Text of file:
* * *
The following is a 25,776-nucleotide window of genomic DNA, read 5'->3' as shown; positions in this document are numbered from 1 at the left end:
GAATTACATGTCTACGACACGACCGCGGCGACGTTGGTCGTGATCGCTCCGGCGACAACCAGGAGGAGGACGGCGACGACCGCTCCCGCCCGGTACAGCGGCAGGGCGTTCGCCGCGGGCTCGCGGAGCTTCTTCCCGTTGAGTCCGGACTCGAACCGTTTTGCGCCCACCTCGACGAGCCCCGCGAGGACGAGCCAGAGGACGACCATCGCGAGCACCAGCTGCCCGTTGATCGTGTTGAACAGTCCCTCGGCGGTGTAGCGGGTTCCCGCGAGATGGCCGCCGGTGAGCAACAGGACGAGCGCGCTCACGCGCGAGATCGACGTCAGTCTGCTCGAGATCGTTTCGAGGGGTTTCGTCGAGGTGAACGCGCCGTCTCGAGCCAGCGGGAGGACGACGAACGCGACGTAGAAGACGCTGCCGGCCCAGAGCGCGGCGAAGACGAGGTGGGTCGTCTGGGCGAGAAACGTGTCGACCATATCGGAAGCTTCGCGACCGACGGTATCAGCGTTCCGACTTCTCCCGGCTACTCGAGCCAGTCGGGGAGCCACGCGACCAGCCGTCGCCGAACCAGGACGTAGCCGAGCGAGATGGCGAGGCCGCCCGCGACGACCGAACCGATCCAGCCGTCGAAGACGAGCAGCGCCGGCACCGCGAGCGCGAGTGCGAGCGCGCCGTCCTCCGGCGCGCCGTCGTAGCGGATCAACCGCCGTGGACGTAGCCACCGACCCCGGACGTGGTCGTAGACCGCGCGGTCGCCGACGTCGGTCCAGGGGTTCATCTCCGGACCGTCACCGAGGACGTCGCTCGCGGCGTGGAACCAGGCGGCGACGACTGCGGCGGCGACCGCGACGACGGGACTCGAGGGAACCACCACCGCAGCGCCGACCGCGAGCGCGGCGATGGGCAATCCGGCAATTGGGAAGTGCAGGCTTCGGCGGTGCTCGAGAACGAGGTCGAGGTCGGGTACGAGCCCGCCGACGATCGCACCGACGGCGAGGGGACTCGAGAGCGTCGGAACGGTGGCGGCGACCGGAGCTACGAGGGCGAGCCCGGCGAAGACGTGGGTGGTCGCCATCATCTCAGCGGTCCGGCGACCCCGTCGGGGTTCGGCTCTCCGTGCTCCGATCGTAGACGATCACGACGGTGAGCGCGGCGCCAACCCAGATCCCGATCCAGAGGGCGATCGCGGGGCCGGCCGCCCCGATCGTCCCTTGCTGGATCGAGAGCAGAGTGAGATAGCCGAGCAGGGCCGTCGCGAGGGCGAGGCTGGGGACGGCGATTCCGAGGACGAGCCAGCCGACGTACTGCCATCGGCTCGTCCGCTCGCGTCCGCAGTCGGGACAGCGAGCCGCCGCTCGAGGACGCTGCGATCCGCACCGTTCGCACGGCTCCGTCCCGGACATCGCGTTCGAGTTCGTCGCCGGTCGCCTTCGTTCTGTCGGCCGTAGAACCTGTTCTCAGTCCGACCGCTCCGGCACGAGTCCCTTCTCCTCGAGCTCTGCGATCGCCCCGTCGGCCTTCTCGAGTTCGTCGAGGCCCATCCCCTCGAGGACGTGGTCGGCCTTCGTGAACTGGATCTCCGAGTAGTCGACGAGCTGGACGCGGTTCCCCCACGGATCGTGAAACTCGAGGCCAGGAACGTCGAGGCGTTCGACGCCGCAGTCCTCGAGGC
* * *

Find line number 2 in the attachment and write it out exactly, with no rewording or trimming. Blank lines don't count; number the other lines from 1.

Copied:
GAATTACATGTCTACGACACGACCGCGGCGACGTTGGTCGTGATCGCTCCGGCGACAACCAGGAGGAGGACGGCGACGACCGCTCCCGCCCGGTACAGCGGCAGGGCGTTCGCCGCGGGCTCGCGGAGCTTCTTCCCGTTGAGTCCGGACTCGAACCGTTTTGCGCCCACCTCGACGAGCCCCGCGAGGACGAGCCAGAGGACGACCATCGCGAGCACCAGCTGCCCGTTGATCGTGTTGAACAGTCCCTCGGCGGTGTAGCGGGTTCCCGCGAGATGGCCGCCGGTGAGCAACAGGACGAGCGCGCTCACGCGCGAGATCGACGTCAGTCTGCTCGAGATCGTTTCGAGGGGTTTCGTCGAGGTGAACGCGCCGTCTCGAGCCAGCGGGAGGACGACGAACGCGACGTAGAAGACGCTGCCGGCCCAGAGCGCGGCGAAGACGAGGTGGGTCGTCTGGGCGAGAAACGTGTCGACCATATCGGAAGCTTCGCGACCGACGGTATCAGCGTTCCGACTTCTCCCGGCTACTCGAGCCAGTCGGGGAGCCACGCGACCAGCCGTCGCCGAACCAGGACGTAGCCGAGCGAGATGGCGAGGCCGCCCGCGACGACCGAACCGATCCAGCCGTCGAAGACGAGCAGCGCCGGCACCGCGAGCGCGAGTGCGAGCGCGCCGTCCTCCGGCGCGCCGTCGTAGCGGATCAACCGCCGTGGACGTAGCCACCGACCCCGGACGTGGTCGTAGACCGCGCGGTCGCCGACGTCGGTCCAGGGGTTCATCTCCGGACCGTCACCGAGGACGTCGCTCGCGGCGTGGAACCAGGCGGCGACGACTGCGGCGGCGACCGCGACGACGGGACTCGAGGGAACCACCACCGCAGCGCCGACCGCGAGCGCGGCGATGGGCAATCCGGCAATTGGGAAGTGCAGGCTTCGGCGGTGCTCGAGAACGAGGTCGAGGTCGGGTACGAGCCCGCCGACGATCGCACCGACGGCGAGGGGACTCGAGAGCGTCGGAACGGTGGCGGCGACCGGAGCTACGAGGGCGAGCCCGGCGAAGACGTGGGTGGTCGCCATCATCTCAGCGGTCCGGCGACCCCGTCGGGGTTCGGCTCTCCGTGCTCCGATCGTAGACGATCACGACGGTGAGCGCGGCGCCAACCCAGATCCCGATCCAGAGGGCGATCGCGGGGCCGGCCGCCCCGATCGTCCCTTGCTGGATCGAGAGCAGAGTGAGATAGCCGAGCAGGGCCGTCGCGAGGGCGAGGCTGGGGACGGCGATTCCGAGGACGAGCCAGCCGACGTACTGCCATCGGCTCGTCCGCTCGCGTCCGCAGTCGGGACAGCGAGCCGCCGCTCGAGGACGCTGCGATCCGCACCGTTCGCACGGCTCCGTCCCGGACATCGCGTTCGAGTTCGTCGCCGGTCGCCTTCGTTCTGTCGGCCGTAGAACCTGTTCTCAGTCCGACCGCTCCGGCACGAGTCCCTTCTCCTCGAGCTCTGCGATCGCCCCGTCGGCCTTCTCGAGTTCGTCGAGGCCCATCCCCTCGAGGACGTGGTCGGCCTTCGTGAACTGGATCTCCGAGTAGTCGACGAGCTGGACGCGGTTCCCCCACGGATCGTGAAACTCGAGGCCAGGAACGTCGAGGCGTTCGACGCCGCAGTCCTCGAGGC